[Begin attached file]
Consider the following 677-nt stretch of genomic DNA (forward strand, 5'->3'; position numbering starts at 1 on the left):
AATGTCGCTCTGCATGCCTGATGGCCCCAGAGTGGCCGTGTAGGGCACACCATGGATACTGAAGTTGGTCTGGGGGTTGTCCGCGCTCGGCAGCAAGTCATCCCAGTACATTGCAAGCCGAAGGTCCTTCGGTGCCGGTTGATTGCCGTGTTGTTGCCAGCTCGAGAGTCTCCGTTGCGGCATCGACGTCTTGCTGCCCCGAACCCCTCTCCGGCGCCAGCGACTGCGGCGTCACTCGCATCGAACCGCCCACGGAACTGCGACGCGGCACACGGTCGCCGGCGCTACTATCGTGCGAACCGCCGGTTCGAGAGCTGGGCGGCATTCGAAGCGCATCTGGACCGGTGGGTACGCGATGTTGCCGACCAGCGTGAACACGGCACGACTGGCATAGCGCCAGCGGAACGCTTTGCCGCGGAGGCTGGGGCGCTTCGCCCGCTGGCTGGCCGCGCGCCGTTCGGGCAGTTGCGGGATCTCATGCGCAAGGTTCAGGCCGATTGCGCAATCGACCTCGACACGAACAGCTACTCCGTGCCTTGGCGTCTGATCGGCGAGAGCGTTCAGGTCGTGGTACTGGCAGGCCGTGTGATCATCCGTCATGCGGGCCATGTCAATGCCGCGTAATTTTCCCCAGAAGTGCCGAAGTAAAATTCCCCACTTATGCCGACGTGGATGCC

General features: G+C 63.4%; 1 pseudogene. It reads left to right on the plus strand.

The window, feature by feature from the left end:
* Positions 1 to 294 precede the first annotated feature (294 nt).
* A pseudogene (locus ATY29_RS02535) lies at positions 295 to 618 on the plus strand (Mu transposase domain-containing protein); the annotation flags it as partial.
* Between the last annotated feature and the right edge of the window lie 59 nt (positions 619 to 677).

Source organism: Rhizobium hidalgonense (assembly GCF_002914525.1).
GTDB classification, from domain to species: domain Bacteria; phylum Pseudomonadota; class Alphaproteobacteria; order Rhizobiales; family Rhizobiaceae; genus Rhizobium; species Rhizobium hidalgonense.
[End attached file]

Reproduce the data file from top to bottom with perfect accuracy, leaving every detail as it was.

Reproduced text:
Consider the following 677-nt stretch of genomic DNA (forward strand, 5'->3'; position numbering starts at 1 on the left):
AATGTCGCTCTGCATGCCTGATGGCCCCAGAGTGGCCGTGTAGGGCACACCATGGATACTGAAGTTGGTCTGGGGGTTGTCCGCGCTCGGCAGCAAGTCATCCCAGTACATTGCAAGCCGAAGGTCCTTCGGTGCCGGTTGATTGCCGTGTTGTTGCCAGCTCGAGAGTCTCCGTTGCGGCATCGACGTCTTGCTGCCCCGAACCCCTCTCCGGCGCCAGCGACTGCGGCGTCACTCGCATCGAACCGCCCACGGAACTGCGACGCGGCACACGGTCGCCGGCGCTACTATCGTGCGAACCGCCGGTTCGAGAGCTGGGCGGCATTCGAAGCGCATCTGGACCGGTGGGTACGCGATGTTGCCGACCAGCGTGAACACGGCACGACTGGCATAGCGCCAGCGGAACGCTTTGCCGCGGAGGCTGGGGCGCTTCGCCCGCTGGCTGGCCGCGCGCCGTTCGGGCAGTTGCGGGATCTCATGCGCAAGGTTCAGGCCGATTGCGCAATCGACCTCGACACGAACAGCTACTCCGTGCCTTGGCGTCTGATCGGCGAGAGCGTTCAGGTCGTGGTACTGGCAGGCCGTGTGATCATCCGTCATGCGGGCCATGTCAATGCCGCGTAATTTTCCCCAGAAGTGCCGAAGTAAAATTCCCCACTTATGCCGACGTGGATGCC

General features: G+C 63.4%; 1 pseudogene. It reads left to right on the plus strand.

The window, feature by feature from the left end:
* Positions 1 to 294 precede the first annotated feature (294 nt).
* A pseudogene (locus ATY29_RS02535) lies at positions 295 to 618 on the plus strand (Mu transposase domain-containing protein); the annotation flags it as partial.
* Between the last annotated feature and the right edge of the window lie 59 nt (positions 619 to 677).

Source organism: Rhizobium hidalgonense (assembly GCF_002914525.1).
GTDB classification, from domain to species: domain Bacteria; phylum Pseudomonadota; class Alphaproteobacteria; order Rhizobiales; family Rhizobiaceae; genus Rhizobium; species Rhizobium hidalgonense.